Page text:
• Mind you, The Satan Pit was broadcast in the week containing the 6th of the 6th, 2006...
  • Horned demons mentioned on screen - those of the Draconians, Daemons and Kaleds. The Tin Vagabonds get another mention in the first series of The Sarah Jane Adventures, where Sarah states that she has encountered them.
  • The closing TARDIS scene - the "stuff of legends" bit - was the last thing Billie Piper recorded before her departure from the series. There was a wrap party for the series after this. David Tennant had to sneak out of this to film a secret scene to be added at the end of the season - Donna Noble's sudden appearance in the TARDIS. Will Thorp and MyAnna Buring had to get up early the next day to jump into a swimming pool - to film their floating in space sequences.
  • The Sanctuary Base corridor set was used throughout the Series Two junior "making of" series - Totally Doctor Who. One of the presenters of this will get a crowd scene role in the next story, as well as having to perform at one of the Doctor Who Proms as part of his Blue Peter duties.     

Monday, 6 February 2017

B is for... Benik

The sadistic henchman of Salamander, the Mexican entrepreneur who wanted to become ruler of the world. Theodore Benik was Salamander's deputy, and was based at his Kanowa research centre in Australia. Benik took charge of his leader's personal security guards, and used them to eliminate his enemies. He took great pleasure in doing so. When Jamie and Victoria were captured, it was clear that Benik would employ torture to make them talk - specifically targeting Victoria. Despite his lofty position, he had no idea of the full extent of Salamander's schemes. He knew of the assassinations and blackmailing, but was quite unaware of the secret chamber built deep below the research centre, where a group of people had been duped into causing natural disasters in the belief that they were attacking enemies following a nuclear war. Neither did he know that Salamander's rival Giles Kent was really a co-founder of this scheme.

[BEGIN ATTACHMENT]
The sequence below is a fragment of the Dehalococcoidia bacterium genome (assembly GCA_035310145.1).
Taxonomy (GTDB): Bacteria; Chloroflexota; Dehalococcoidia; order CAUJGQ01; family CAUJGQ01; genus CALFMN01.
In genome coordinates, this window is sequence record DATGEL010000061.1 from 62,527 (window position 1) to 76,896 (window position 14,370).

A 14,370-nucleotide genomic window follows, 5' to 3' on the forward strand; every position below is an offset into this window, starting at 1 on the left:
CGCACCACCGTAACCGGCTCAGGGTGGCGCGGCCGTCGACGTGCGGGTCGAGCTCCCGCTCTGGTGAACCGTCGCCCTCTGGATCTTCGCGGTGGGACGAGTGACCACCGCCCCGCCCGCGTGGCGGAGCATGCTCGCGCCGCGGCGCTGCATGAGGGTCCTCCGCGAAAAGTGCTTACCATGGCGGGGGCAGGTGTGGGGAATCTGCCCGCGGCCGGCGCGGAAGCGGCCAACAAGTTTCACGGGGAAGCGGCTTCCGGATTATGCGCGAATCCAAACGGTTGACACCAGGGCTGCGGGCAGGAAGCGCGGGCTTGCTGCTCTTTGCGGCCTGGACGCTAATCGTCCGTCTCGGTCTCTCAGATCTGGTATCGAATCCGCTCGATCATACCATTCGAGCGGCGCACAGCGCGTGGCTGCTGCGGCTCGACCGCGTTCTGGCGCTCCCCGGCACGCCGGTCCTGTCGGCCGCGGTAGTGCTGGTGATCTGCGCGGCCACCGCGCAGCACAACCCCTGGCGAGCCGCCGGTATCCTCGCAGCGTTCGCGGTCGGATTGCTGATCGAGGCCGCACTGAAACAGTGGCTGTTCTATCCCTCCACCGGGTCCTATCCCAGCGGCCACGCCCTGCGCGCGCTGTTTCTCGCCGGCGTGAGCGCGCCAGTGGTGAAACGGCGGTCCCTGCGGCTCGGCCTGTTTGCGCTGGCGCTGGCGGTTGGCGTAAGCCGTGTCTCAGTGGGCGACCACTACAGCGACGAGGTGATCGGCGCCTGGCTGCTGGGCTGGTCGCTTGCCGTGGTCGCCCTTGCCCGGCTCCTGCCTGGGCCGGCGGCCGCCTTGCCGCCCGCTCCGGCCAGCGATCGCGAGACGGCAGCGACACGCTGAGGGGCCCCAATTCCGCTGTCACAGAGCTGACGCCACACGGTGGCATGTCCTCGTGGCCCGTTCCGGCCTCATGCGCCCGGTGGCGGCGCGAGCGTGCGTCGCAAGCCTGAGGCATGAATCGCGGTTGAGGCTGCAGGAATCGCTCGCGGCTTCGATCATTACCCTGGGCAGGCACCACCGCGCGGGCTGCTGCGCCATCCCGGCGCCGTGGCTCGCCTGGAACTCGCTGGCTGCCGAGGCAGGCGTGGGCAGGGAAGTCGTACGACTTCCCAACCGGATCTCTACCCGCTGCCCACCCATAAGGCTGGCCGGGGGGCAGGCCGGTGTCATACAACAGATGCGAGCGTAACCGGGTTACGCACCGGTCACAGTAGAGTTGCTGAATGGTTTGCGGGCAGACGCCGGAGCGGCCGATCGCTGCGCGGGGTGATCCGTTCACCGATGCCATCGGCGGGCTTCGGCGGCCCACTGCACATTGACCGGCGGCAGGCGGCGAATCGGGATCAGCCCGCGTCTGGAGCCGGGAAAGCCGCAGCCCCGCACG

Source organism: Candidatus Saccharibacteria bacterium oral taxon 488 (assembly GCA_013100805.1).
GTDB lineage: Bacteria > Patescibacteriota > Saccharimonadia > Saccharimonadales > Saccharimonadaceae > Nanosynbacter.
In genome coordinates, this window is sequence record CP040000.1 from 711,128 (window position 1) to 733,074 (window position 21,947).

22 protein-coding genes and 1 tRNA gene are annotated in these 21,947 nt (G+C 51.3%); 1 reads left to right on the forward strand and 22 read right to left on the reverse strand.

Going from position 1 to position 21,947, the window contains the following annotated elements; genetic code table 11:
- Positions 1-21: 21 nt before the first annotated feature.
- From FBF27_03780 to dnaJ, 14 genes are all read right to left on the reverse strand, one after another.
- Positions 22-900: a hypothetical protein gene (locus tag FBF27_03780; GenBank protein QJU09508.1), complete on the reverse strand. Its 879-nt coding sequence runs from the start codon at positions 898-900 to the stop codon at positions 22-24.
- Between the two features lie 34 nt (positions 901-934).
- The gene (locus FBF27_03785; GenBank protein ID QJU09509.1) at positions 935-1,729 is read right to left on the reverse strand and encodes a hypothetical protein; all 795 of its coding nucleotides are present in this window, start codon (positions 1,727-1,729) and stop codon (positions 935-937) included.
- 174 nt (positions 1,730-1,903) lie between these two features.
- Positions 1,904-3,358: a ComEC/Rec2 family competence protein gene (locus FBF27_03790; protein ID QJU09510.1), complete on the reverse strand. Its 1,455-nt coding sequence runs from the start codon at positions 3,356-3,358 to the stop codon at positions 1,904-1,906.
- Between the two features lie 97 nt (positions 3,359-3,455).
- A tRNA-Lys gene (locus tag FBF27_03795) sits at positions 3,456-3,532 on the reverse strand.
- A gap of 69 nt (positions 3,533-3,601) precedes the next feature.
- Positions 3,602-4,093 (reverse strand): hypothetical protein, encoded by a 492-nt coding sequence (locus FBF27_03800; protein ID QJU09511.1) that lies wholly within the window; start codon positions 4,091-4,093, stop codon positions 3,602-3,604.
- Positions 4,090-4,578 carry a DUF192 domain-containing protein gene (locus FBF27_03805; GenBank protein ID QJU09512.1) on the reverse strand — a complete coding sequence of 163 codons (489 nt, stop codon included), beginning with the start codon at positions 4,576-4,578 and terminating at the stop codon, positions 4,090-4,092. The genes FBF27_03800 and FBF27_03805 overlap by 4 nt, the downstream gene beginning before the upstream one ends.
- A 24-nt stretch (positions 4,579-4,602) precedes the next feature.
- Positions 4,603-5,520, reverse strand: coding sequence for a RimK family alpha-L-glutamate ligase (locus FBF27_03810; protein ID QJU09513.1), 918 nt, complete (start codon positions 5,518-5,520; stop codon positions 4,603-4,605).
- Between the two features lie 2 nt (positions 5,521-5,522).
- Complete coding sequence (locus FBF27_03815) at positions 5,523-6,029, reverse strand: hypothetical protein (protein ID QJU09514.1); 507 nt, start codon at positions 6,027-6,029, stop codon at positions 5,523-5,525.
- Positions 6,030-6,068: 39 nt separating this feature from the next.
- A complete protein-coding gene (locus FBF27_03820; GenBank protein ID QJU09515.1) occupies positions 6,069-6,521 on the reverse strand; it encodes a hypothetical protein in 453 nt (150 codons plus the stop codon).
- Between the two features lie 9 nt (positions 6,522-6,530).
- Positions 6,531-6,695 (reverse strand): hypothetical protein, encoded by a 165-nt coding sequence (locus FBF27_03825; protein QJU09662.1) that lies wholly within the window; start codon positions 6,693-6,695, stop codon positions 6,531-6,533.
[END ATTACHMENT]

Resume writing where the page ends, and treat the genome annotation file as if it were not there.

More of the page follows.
Once Salamander had been exposed, Benik was captured by the Security Chief, Donald Bruce, and was last seen pleading for a fair trial - something he never gave to any of his own victims. The implication is that he won't get one.

Played by: Milton Johns. Appearances: The Enemy of the World (1967/8).

  • This is the first of three villainous roles for Johns in the series. All three are quite different characters. Benik is downright nasty. Guy Crayford (The Android Invasion) is a bit of a dupe, manipulated by the Kraals. Castellan Kelner (The Invasion of Time), meanwhile, is an obsequious politician who will side with whoever he thinks is ahead - even if they are aliens invading his homeworld.
  • Johns is one of that select group of Doctor Who actors who has also played an Imperial Officer in the Star Wars Universe. He is Captain Bewil, seen reporting to Darth Vader in the Carbonite chamber in The Empire Strikes Back.
  • He has also appeared in the X-Files - in the first movie Fight The Future.

B is for... Bellows

Fiona Bellows was one of the scientists at the Arctic research base which was visited at Christmas, 2014, by the Doctor and Clara. Four of her colleagues were in the sickbay with parasitic creatures stuck to their faces. Everyone was surprised when Father Christmas and a pair of Elves turned up soon after. The Doctor was able to demonstrate that the four figures in the sickbay were really Bellows and her three still active crew mates. They were trapped in a dreamscape created by the parasites - alien Dream Crabs. This dreamscape was eventually broken, and Bellows awoke to find herself at home with her family on Christmas morning. Confined to a wheelchair in real life, Bellows had imagined herself with full mobility in the dream world.

Played by: Maureen Beattie. Appearances: Last Christmas (2014).

  • Maureen is the daughter of Johnny Beattie, who is showbiz royalty in Scotland.

B is for... Bellboy

One of the founding members of the Psychic Circus. His speciality was robotics, and he built and maintained the robotic clowns, as well as a number of other automatons. These included a Bus Conductor and a huge robot which later became half-buried in the sands of the planet Segonax, where the Circus made its home.
The Psychic Circus had previously embarked on many long tours throughout the galaxy.
On Segonax, the Circus people became enslaved by an ancient powerful force for evil - the Gods of Ragnarok. They corrupted the Circus, forcing the crew to kill guests for their entertainment. Bellboy and a girl named Flowerchild escaped and ran into the desert. He sacrificed himself to allow her to get away, but she was killed by the Bus Conductor robot. Bellboy was captured by the Chief Clown and returned to the Big Top, where the Gods punished him. A broken man, and distraught at Flowerchild's death, he programmed his own robots to kill himself.

Played by: Christopher Guard. Appearances: The Greatest Show in the Galaxy (1988).

  • Guard's brother Dominic had previously been in Doctor Who - as space pirate Olvir in Terminus. Dominic's partner, Sharon Duce, would go on to appear as Control in Ghostlight in the following season to Christopher's appearance, whilst his own partner at the time - Lesley Dunlop - had been in Frontios, and would make a return appearance in The Happiness Patrol.